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by Peter Moskos

August 16, 2009

Just Say Yes

The Washington Post has an op-ed written by me, Peter Moskos, and Stanford "Neill" Franklin.
It's Time to Legalize Drug

Drug manufacturing and distribution is too dangerous to remain in the hands of unregulated criminals. Drug distribution needs to be the combined responsibility of doctors, the government, and a legal and regulated free market. This simple step would quickly eliminate the greatest threat of violence: street-corner drug dealing.

We simply urge the federal government to retreat. Let cities and states (and, while we're at it, other countries) decide their own drug policies. Many would continue prohibition, but some would try something new. California and its medical marijuana dispensaries provide a good working example, warts and all, that legalized drug distribution does not cause the sky to fall.


Jaguar said...

You drug warriors are going to love this one

In all candor, I saw a familiar argument long on vague rhetoric while lacking in facts. Such pleas remind me of summations where the defense has no evidence and desperately attempts emotional appeals.

You may have reinforced the opinions of those already supporting your cause, but the piece will do nothing to change the minds of the vast majority of Americans opposed to drug legalization.

Voters in Oakland are not a representative sampling of the American sentiment. The Oakland citizenry tolerates one of the most corrupt city governments in the country every time they go to the ballot box. Their voting booths are hardly the epicenter of wisdom and reasoned judgment.

PCM said...

Long on vague rhetoric while lacking in facts.

As you might imagine, I think that applies to prohibitionists more than me. The facts definitely show that our drug policy doesn't work. What isn't so clear is what to do about it.

Though I agree that most talk about drug legalization speaks the choir (a often a very stoned choir at that). But it is a choir slowly growing in size and including more and more people who can shift their mindset from debating drugs to debating prohibition.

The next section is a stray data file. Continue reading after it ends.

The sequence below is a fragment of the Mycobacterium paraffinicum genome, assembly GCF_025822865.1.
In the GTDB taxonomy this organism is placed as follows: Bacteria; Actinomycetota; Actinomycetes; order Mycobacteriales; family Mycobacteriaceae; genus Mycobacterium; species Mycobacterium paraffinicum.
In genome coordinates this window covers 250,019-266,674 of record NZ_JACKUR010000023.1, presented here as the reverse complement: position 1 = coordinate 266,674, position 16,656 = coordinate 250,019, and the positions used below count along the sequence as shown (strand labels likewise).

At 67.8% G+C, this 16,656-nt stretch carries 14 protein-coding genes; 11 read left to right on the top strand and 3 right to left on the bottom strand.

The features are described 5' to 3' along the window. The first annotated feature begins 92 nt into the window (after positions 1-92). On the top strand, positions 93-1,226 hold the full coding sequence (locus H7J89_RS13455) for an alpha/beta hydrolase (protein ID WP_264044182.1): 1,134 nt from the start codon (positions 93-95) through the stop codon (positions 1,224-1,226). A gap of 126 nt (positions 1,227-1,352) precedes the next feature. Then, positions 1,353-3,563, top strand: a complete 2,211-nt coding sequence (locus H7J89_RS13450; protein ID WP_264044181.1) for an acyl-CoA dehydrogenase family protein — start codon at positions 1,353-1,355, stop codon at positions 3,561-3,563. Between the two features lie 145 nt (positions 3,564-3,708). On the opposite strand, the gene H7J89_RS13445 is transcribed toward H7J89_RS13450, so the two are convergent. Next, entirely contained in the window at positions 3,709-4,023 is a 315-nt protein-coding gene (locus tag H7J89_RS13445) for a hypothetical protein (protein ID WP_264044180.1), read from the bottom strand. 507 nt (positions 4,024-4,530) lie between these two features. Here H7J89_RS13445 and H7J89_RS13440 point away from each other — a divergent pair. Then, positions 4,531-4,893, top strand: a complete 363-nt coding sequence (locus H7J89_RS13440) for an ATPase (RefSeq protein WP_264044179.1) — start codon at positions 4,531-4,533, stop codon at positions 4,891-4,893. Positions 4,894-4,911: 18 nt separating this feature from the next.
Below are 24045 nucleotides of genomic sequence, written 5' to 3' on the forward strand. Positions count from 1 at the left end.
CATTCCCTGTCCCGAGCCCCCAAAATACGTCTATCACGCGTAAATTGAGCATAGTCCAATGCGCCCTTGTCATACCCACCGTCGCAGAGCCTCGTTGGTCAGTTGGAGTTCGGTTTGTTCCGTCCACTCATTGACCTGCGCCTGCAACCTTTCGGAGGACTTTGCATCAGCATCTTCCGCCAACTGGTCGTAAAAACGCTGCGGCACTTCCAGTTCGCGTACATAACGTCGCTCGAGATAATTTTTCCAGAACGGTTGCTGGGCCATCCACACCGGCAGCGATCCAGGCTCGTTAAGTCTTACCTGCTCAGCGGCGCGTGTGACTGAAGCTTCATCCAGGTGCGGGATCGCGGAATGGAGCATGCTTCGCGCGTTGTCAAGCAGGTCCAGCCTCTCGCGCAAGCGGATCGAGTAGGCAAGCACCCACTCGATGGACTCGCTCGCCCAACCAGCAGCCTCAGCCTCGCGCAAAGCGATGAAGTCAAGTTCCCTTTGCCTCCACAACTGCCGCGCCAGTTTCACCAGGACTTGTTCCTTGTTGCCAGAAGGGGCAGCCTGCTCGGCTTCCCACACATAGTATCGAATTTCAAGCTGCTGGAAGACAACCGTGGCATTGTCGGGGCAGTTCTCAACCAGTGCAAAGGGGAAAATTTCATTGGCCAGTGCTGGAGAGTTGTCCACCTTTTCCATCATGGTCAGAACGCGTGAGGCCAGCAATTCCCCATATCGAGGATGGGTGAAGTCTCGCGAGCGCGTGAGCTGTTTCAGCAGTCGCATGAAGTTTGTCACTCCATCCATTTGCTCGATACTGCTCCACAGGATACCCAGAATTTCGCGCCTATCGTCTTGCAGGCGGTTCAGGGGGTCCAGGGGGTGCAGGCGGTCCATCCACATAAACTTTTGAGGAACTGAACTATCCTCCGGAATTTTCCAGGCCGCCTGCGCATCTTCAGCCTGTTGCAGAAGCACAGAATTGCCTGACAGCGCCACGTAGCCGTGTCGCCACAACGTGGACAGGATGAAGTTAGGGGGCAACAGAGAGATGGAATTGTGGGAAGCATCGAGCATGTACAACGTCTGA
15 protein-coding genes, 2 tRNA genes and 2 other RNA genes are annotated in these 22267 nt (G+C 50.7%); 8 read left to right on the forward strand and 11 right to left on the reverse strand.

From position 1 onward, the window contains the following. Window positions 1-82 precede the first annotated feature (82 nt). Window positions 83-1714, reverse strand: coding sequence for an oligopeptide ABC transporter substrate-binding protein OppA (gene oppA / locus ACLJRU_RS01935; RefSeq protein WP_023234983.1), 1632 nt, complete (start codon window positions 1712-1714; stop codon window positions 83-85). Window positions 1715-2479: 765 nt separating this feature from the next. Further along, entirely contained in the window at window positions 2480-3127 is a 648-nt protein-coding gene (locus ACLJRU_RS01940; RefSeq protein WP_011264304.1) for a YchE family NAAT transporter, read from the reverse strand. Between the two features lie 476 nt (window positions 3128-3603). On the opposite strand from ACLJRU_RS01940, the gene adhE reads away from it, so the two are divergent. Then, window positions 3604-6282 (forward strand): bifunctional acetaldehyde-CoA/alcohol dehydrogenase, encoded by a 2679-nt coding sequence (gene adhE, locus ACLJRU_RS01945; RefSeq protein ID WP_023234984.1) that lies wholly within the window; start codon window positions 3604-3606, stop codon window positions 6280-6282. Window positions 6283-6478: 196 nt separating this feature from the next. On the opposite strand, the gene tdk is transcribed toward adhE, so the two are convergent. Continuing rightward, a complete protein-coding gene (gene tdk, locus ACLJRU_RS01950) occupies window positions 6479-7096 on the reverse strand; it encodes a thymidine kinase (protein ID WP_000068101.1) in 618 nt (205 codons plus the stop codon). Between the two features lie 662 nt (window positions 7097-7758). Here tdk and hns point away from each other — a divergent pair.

PCM said...

And I'd still like a few answers to the hypothetical question: If drug regulation/legalization reduced drug use and/or saved lives, would you support it? Because I suspect that for many drug warriors, the answer would still be no.

Or what if drug use went up, but drug deaths went down? These are interesting questions that cut through the BS in the debate.

10-8 said...

Here's a great story about a clever policing strategy to combat drug dealers:


AMac said...

I am no fan of legalization--it will have forseeable bad consequences (e.g. more drug use), and will probably have unforeseen ones, as well. OTOH, these have to be measured against the status quo--it's not as though there are other, competing Good Policy Ideas around. And we have Prohibition and its end to learn from.

> If drug regulation/legalization reduced drug use and/or saved lives, would you support it?

Basically, Yes.

I wonder about issues like these, though --

* Most illegal drugs probably directly harm only the user. But what about those drugs that clearly harm others (e.g. psychosis-inducing agents)? Should they be legalized, too?

* Legalization may hurt inner-city poor neighborhoods the worst, by de-stigmatizing drug use. Lower prices and regularized supply and quality could also increase use. On the other hand, these effects could be marginal, compared to current use patterns.

* What many people fear isn't drug use per se, but the illegal activity, violence, and property crime (theft) that accompanies it. Legalization and the lower prices that would accompany it would somewhat lessen these problems.

* Not incarcerating nonviolent drug felons would be a huge plus for society, as well as freeing up beds for violent offenders.